Diseases of the circulation affect the heart, the blood, and the network of arteries, veins, and capillaries that carry it around the body.


The heart and its valves are susceptible to damage by disease – a commonly known one being rheumatic fever which frequently leads to rheumatic heart disease. The damage it causes to the valves in childhood can lead to severe malfunctioning of the heart in later life but in many cases a valve-replacement operation can provide a remedy.


Occasionally the heart's pacemaker beats irregularly (see Figure 1), or a defect in the conduction of the electrical impulse that causes the beat may lead to a chamber beating out of sequence. These so-called dysrhythmias may be helped by drugs (such as digitalis) but in some cases an artificial pacemaker is needed.


Any decrease in the supply of blood to the heart itself through the coronary arteries can lead to attacks of pain, called angina pectoris, a kind of cramp of the heart muscle that is usually worse after exercise or effort. Severe restriction in the blood supply can cause failure of the heart muscle. This is accompanied by sudden excruciation pain in the chest and is commonly called a heart attack.


The usual cause of a heart attack is a thrombosis or clot in a coronary artery (see Figure 2). Definite causes of coronary thrombosis are still largely speculative. A person who is overweight, takes little exercise, smokes, has high blood pressure, a high level of cholesterol in the blood and a family history of heart disease incurs a high risk of attack.


Defects in arteries and veins

Hardening of the arteries (arteriosclerosis) is a degeneration of the wall of the artery and is a normal part of growing old. It affects all the arteries of the body and can be accelerated and exaggerated by high blood pressure. Atherosclerosis (deposition of fats and cholesterol within an artery) is much more serious. It causes narrow, roughened vessels and may lead to thrombosis. If it occurs in the arteries of the legs, exercise may become painful and a graft may be needed to replace the damaged artery. Atherosclerosis of the aorta may reduce the elasticity of the vessel producing a bulging of the wall called an aneurysm, especially in the lower back. This may rupture spontaneously and cause severe hemorrhage needing emergency treatment.


In many cases, the cause of high blood pressure or hypertension is unknown but hardening of the small arteries of the kidney is certainly contributory. As high blood pressure makes this condition worse, treatment is needed to break the vicious circle. Several drugs can help. Some act directly to remove adrenaline (which causes the arteries to contract). Others tranquilize a patient and so reduce the amount of adrenaline he produces. Digitalin helps the heart to pump more vigorously while drugs called diuretics reduce the fluid in the circulation.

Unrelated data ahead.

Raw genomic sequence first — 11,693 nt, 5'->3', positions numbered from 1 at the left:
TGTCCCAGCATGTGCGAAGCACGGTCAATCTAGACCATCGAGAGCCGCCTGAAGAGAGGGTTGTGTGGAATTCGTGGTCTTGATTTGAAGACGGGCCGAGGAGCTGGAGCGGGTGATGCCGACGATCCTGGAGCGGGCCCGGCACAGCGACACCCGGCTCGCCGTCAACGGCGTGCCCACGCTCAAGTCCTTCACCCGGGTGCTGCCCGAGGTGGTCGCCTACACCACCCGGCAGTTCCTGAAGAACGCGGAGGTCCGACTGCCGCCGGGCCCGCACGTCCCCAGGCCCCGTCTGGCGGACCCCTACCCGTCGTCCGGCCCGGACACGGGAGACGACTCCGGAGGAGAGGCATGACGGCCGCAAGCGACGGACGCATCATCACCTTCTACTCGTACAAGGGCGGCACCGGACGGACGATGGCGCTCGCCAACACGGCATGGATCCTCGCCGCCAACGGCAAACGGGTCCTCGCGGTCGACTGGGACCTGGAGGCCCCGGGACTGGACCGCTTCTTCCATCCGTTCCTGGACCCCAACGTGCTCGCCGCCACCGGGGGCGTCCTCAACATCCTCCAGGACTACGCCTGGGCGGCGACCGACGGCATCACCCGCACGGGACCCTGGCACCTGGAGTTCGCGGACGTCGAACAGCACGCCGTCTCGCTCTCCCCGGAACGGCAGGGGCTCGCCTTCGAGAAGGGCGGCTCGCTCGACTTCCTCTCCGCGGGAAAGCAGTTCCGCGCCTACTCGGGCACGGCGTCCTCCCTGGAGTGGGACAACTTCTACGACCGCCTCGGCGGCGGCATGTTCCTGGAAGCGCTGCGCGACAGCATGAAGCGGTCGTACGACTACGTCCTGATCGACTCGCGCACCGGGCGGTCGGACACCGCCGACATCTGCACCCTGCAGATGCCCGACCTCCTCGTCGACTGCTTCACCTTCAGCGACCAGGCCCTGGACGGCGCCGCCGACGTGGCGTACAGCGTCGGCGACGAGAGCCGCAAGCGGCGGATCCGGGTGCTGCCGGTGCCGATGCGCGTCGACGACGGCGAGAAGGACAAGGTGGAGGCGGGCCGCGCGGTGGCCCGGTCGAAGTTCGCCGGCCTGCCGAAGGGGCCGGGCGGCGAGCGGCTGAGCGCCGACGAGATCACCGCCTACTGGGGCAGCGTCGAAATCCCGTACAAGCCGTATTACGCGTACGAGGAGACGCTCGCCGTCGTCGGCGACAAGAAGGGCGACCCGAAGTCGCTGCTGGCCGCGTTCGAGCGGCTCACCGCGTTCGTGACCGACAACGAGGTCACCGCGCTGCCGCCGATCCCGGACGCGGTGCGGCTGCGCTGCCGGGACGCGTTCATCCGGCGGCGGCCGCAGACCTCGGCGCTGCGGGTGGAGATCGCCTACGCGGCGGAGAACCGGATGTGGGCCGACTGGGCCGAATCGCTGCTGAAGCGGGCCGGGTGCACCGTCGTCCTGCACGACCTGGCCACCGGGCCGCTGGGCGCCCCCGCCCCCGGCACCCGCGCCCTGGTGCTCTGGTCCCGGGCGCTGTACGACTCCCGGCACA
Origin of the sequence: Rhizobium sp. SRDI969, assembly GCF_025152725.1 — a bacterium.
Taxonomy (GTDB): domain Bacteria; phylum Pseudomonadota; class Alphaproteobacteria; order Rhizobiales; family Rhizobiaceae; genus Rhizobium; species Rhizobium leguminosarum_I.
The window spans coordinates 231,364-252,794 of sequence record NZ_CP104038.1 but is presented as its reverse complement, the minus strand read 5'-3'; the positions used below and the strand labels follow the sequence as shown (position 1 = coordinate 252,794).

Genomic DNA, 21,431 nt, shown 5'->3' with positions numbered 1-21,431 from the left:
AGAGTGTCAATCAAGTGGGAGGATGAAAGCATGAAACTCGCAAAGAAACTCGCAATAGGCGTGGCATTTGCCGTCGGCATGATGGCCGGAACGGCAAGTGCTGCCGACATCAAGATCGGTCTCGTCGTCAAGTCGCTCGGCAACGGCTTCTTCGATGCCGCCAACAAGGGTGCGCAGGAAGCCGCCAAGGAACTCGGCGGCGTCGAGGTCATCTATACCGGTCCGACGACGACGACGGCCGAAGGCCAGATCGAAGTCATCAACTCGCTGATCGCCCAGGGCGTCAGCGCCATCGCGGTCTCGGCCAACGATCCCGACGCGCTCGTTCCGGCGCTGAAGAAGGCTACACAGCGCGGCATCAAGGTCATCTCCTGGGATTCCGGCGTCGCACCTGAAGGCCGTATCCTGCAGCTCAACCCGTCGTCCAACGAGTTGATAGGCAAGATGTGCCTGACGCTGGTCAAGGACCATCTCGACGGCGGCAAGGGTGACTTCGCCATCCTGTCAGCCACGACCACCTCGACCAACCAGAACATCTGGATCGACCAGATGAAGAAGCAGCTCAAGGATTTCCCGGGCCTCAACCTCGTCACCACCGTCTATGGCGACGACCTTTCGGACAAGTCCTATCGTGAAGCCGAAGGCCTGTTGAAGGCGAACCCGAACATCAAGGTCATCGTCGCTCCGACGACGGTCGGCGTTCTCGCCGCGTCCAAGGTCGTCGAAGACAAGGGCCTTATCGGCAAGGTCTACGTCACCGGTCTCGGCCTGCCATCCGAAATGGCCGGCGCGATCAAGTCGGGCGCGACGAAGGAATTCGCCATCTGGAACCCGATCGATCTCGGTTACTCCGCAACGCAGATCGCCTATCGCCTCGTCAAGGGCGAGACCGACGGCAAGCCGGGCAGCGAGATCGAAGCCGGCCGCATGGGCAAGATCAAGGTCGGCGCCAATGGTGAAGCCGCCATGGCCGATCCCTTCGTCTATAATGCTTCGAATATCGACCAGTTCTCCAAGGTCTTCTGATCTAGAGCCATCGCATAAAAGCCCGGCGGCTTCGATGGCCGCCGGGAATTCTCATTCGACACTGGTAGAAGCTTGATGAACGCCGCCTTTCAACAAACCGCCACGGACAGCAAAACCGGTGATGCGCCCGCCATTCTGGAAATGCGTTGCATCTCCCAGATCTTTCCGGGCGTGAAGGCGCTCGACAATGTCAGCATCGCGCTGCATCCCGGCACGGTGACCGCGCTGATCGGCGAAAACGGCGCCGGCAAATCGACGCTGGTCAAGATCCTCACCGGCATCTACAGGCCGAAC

Hemorrhoids (piles) and varicose veins are common conditions, both made worse by long periods of standing (see Figure 4). Clots can also develop, especially in the legs, when the veins are inflamed (phlebitis). The leg will be swollen and painful but in plain thrombosis there may be no signs and diagnosis is difficult. Venous thrombosis is liable to occur in people who have prolonged periods in bed after an operation or stroke. The danger of a clot (which can be 15–18 centimeters (6–7 inches) long and 0.5 centimeter (0.2 inch) wide) in the legs is that it may break off to become an embolism which travels through the heart and lodges in the lungs. Thrombosis is usually treated with anticoagulant drugs.


Blood defects

Blood is subject to a number of diseases. In anemia there is usually either a reduction in the number of red cells or in the cell's hemoglobin content (see Figure 5). The reduction in the oxygen-carrying capacity of the blood causes tiredness and breathlessness. More rarely, disorders of the bone marrow, which makes the blood cells, lead to anemia; sometimes the red cells are destroyed more quickly than their usual four-month life-span and are not replaced fast enough.


Leukemia is the name given to a group of diseases characterized by proliferation of abnormal white cells. The patient is likely to suffer from anemia, infection, and bleeding. Drugs, including steroids, that interfere with the production of white cells are used in the treatment of leukaemia (see Figure 5).


Blood plasma contains various factors needed for the normal clotting mechanism. Deficiency of one, the antihemophilic factor, leads to hemophilia. Deficiency in another causes the much rarer Christmas disease which has similar effects. Treatment with antihemophilic factor is needed as soon as possible to prevent further damage. Unfortunately the factor is in short supply and lasts in the body less than 24 hours. The hope for the future is that sufficient will be made available so that hemophilics can treat themselves at home.